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Thursday, March 09, 2006

March 9, 2006-Westward through Palawan Province

Coron City Pier

We weigh anchor at Coron on Thursday and with the awning up and sails stowed, motor slowly to the west through the islands and channels of the Calamian Islands, in Northern Palawan Province. The sky is clear and the wind is light and we lie around on deck in the shade of the awning using the autopilot to steer, watching the chart plotter as we pass islands and around reefs. The visibility is good and it is easy to navigate and we are relaxed, enjoying the peace of the day. We could be sailing but that would mean taking down the awning and getting the sails up and then there would be the stress of sailing in close quarters with the reefs, plus we would be very hot in this direct sun. We make no moves to set sail. This is easier. Anyhow, we need to run the motor to charge the batteries and make water. So we have our excuses.

Calamian Islands & Seaplane Anchorage

It is dryer here in this part of the Philippines. There is more brown and less green on the islands than farther to the east. We are amazed at the diversity of islands. Coron Island is shear and jagged, with naked black limestone cliffs and ridges like serrated knife edges. Next to it lies Busuanga Island, with rolling brown hills and savanna like grass. Busuanga has cattle ranches in its interior, including one of the largest in Asia, we were told, and a game reserve with African animals. When we drove across Busuanga to the airstrip on a plain in the middle of the rolling hills we thought it looked like Africa and we could imagine we were somewhere in the middle of that dark continent; maybe Kenya.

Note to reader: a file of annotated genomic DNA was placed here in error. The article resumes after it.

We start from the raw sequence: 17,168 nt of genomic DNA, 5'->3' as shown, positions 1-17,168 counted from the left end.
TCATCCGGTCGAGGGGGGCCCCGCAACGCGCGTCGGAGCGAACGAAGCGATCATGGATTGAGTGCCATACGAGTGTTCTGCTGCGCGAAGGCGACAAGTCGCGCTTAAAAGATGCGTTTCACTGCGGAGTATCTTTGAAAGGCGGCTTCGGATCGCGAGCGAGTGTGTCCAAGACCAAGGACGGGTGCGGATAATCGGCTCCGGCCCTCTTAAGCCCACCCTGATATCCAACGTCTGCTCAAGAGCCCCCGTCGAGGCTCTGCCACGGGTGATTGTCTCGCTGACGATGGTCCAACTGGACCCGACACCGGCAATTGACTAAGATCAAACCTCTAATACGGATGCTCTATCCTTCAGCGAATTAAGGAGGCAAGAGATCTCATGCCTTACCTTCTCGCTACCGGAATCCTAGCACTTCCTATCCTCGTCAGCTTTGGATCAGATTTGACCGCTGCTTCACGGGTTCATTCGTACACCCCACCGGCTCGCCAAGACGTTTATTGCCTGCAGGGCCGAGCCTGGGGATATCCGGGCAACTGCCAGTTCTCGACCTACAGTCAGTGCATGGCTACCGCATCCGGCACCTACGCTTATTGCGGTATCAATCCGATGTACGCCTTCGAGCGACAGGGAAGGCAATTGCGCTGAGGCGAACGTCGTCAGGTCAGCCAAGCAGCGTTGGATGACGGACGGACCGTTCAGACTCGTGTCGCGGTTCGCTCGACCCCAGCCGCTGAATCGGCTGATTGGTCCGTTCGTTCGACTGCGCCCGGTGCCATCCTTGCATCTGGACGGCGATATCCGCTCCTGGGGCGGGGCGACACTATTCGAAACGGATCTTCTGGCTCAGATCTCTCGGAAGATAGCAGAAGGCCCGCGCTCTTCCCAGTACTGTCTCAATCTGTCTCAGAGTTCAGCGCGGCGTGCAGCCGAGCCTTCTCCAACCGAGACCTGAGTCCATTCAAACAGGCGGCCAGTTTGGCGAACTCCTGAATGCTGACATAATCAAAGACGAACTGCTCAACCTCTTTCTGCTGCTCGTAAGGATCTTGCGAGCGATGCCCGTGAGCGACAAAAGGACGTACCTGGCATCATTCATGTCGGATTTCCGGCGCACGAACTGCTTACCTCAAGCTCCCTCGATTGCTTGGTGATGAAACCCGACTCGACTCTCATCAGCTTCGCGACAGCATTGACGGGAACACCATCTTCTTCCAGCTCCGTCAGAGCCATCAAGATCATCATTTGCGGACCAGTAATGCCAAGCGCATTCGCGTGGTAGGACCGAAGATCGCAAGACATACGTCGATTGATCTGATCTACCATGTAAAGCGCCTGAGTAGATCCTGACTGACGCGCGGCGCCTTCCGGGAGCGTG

We pass Tangat Island, a high volcanic looking cone with sandy beaches in small coves around its base, and nearby there are low islands barely above the level of the sea.

We enjoy the scenery.

Off Tangat Island the breeze freshens a little and a wind chop appears. With the deep blue water and blue sky and the majesty of Tangat Island in the background it is very attractive, and I can visualize sailing here, our boat and its white sails tiny on the blue sea against the tall backdrop of the green mountain. I remember sailing in Canada in places which looked like this, and the images from those days have stayed vivid in my mind for all these years. I look wistfully at the scene. Then the wind switches around and quickly dies. The temptation to sail is gone.

In the afternoon we anchor in Port Culion, a deep indentation just east of the town. Culion is a small, historic, Philippine town built around a hill next to the sea, with many old buildings, including a hospital which housed the large leper colony for which Culion was famous for many years, and a fort. We launch the dingy and motor to the town dock. The security guard allows us to tie our dingy in a small basin next to the passenger terminal. A sign says Welcome to the Culcag Marina. We walk around town and buy some tomatoes and radishes in the market. We hire a tricycle to take us to the old fort and leper sanatorium, and we walk past the church where a service is being conducted. Later, back down along the waterfront, we find a bar called The Safari and we go in for a beer, but it is not very cold.

We return to the boat and cook a chicken we bought, and we discuss our plans for the next few days.

A tropical depression has been on the weather charts since last week, and when it first appeared, off to the east of the Philippines, it was forecast to develop into a typhoon. For a few days we were thinking about preparations we would make for a typhoon. Then it was downgraded to a simple low pressure zone and the current forecast is for it to pass to the south of us and affect us very little, except maybe a couple of days of rain.